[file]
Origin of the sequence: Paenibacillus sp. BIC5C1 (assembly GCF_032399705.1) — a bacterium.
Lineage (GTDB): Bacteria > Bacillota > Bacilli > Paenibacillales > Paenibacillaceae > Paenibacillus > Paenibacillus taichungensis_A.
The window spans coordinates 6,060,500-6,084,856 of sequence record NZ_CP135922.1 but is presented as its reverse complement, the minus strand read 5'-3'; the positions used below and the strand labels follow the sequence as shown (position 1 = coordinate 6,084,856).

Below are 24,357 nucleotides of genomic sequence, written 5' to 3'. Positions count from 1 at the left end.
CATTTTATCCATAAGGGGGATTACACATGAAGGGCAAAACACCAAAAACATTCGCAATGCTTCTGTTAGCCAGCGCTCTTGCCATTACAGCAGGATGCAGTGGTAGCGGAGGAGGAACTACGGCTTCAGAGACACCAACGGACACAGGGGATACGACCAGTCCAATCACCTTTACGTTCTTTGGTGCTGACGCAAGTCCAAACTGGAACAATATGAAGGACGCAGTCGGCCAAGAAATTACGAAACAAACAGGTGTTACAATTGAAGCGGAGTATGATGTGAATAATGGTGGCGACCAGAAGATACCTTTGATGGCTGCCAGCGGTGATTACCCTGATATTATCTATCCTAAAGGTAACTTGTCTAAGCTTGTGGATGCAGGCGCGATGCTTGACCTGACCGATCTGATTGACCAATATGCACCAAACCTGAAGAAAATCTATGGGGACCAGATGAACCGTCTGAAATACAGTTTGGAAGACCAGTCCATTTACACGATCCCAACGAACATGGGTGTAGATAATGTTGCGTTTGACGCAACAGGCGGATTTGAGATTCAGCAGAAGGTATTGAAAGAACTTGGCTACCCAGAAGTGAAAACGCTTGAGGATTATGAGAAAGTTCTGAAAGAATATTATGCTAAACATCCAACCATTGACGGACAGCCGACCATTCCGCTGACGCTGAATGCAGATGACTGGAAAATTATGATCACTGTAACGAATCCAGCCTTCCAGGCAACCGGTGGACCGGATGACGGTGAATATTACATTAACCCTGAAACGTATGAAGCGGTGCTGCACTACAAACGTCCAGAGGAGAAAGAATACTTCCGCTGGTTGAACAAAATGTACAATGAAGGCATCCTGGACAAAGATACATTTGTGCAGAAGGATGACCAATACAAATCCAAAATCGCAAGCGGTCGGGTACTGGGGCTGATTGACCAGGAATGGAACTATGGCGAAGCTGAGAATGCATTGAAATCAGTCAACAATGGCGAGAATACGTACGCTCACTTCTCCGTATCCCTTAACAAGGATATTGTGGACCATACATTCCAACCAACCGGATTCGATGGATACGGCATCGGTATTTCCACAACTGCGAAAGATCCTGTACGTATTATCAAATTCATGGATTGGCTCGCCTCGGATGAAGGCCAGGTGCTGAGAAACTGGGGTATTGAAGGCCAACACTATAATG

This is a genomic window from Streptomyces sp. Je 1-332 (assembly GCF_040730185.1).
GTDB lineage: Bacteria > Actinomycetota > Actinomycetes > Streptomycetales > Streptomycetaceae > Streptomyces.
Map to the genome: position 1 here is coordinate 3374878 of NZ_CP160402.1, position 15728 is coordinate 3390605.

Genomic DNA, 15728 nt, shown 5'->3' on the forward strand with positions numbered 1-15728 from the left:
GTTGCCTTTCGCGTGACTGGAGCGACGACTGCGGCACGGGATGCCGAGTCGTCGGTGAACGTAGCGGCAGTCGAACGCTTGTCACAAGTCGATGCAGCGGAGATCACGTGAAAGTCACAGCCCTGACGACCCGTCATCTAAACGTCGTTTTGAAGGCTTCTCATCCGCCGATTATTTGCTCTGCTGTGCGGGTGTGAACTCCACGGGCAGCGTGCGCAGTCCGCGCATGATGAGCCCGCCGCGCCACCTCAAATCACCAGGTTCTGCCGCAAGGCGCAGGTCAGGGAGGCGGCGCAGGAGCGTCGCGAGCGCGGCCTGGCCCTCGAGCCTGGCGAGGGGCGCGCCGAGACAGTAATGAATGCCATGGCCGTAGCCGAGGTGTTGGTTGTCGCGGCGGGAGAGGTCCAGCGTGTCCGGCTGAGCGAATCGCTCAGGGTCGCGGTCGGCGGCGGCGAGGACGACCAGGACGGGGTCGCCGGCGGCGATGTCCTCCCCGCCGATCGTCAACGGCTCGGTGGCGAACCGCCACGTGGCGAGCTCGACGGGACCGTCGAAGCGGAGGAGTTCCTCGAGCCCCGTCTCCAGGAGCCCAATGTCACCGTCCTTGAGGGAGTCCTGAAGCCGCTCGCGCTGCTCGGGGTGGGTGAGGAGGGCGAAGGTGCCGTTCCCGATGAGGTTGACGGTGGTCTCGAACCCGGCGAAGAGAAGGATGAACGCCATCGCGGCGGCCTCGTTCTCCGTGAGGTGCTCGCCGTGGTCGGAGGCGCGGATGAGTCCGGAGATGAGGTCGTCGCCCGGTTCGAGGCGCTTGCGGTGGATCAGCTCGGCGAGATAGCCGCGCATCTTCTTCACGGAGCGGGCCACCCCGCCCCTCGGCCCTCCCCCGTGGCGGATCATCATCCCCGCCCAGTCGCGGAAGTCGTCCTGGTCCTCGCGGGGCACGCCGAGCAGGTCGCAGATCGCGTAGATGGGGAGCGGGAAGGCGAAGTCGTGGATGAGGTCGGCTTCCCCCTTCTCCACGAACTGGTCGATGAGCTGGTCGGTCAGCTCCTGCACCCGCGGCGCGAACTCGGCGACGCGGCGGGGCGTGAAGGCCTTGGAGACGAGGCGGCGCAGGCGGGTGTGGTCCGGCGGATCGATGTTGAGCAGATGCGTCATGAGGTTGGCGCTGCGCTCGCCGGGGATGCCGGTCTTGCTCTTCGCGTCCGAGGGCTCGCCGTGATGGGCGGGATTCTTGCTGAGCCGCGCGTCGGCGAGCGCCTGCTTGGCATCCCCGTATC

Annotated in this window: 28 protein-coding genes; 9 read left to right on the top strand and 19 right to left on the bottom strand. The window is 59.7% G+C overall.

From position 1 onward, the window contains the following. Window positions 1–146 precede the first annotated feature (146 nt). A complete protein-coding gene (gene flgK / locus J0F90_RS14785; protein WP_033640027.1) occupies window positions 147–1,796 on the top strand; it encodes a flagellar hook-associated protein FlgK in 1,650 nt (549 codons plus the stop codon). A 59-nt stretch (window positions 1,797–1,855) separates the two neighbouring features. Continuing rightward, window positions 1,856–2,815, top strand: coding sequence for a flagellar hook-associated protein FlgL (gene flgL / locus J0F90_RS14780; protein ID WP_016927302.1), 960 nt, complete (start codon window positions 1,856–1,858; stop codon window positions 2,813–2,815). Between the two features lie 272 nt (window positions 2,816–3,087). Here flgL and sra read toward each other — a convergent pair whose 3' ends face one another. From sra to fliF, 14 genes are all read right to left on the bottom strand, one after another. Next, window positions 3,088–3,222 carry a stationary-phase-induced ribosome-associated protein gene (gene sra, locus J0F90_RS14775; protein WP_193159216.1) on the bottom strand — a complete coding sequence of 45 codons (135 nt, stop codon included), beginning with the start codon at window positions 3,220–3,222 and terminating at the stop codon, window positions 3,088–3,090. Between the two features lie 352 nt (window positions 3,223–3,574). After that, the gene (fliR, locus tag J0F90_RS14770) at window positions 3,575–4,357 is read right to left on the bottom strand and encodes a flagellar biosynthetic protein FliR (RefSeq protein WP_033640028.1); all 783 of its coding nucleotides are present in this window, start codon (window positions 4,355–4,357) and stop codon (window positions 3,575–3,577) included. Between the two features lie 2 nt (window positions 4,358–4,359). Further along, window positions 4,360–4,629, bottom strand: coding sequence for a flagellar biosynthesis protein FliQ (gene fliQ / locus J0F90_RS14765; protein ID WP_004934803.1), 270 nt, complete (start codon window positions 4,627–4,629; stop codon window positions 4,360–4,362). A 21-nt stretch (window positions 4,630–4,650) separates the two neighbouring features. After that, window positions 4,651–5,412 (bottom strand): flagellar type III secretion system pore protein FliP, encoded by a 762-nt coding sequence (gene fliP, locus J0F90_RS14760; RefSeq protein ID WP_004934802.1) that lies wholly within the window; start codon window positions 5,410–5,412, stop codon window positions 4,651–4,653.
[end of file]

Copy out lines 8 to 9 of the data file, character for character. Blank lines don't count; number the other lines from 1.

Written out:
Map to the genome: position 1 here is coordinate 3374878 of NZ_CP160402.1, position 15728 is coordinate 3390605.

Genomic DNA, 15728 nt, shown 5'->3' on the forward strand with positions numbered 1-15728 from the left: